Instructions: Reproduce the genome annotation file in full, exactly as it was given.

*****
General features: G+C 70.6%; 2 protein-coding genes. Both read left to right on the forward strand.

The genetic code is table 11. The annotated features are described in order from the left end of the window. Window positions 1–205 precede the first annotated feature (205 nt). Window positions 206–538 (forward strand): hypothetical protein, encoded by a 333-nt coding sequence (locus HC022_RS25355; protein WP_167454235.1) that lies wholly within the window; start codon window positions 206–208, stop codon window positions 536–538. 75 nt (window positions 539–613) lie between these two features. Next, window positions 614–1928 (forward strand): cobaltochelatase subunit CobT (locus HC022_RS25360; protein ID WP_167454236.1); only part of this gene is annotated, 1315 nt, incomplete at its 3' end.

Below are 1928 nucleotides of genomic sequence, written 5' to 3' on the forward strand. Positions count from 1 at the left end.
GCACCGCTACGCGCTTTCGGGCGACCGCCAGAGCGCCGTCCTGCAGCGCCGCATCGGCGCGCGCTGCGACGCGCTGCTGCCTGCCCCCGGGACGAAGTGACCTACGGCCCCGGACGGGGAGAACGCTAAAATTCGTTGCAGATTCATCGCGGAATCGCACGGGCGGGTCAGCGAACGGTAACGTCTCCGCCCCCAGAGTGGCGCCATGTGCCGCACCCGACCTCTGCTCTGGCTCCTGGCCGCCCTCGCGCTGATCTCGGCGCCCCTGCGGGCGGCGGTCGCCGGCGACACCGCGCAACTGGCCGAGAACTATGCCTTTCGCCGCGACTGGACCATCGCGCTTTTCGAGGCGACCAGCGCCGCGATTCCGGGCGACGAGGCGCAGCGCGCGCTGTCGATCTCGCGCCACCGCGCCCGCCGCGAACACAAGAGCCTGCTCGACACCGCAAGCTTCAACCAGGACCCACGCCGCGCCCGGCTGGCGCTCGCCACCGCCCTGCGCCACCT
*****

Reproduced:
General features: G+C 70.6%; 2 protein-coding genes. Both read left to right on the forward strand.

The genetic code is table 11. The annotated features are described in order from the left end of the window. Window positions 1–205 precede the first annotated feature (205 nt). Window positions 206–538 (forward strand): hypothetical protein, encoded by a 333-nt coding sequence (locus HC022_RS25355; protein WP_167454235.1) that lies wholly within the window; start codon window positions 206–208, stop codon window positions 536–538. 75 nt (window positions 539–613) lie between these two features. Next, window positions 614–1928 (forward strand): cobaltochelatase subunit CobT (locus HC022_RS25360; protein ID WP_167454236.1); only part of this gene is annotated, 1315 nt, incomplete at its 3' end.

Below are 1928 nucleotides of genomic sequence, written 5' to 3' on the forward strand. Positions count from 1 at the left end.
GCACCGCTACGCGCTTTCGGGCGACCGCCAGAGCGCCGTCCTGCAGCGCCGCATCGGCGCGCGCTGCGACGCGCTGCTGCCTGCCCCCGGGACGAAGTGACCTACGGCCCCGGACGGGGAGAACGCTAAAATTCGTTGCAGATTCATCGCGGAATCGCACGGGCGGGTCAGCGAACGGTAACGTCTCCGCCCCCAGAGTGGCGCCATGTGCCGCACCCGACCTCTGCTCTGGCTCCTGGCCGCCCTCGCGCTGATCTCGGCGCCCCTGCGGGCGGCGGTCGCCGGCGACACCGCGCAACTGGCCGAGAACTATGCCTTTCGCCGCGACTGGACCATCGCGCTTTTCGAGGCGACCAGCGCCGCGATTCCGGGCGACGAGGCGCAGCGCGCGCTGTCGATCTCGCGCCACCGCGCCCGCCGCGAACACAAGAGCCTGCTCGACACCGCAAGCTTCAACCAGGACCCACGCCGCGCCCGGCTGGCGCTCGCCACCGCCCTGCGCCACCT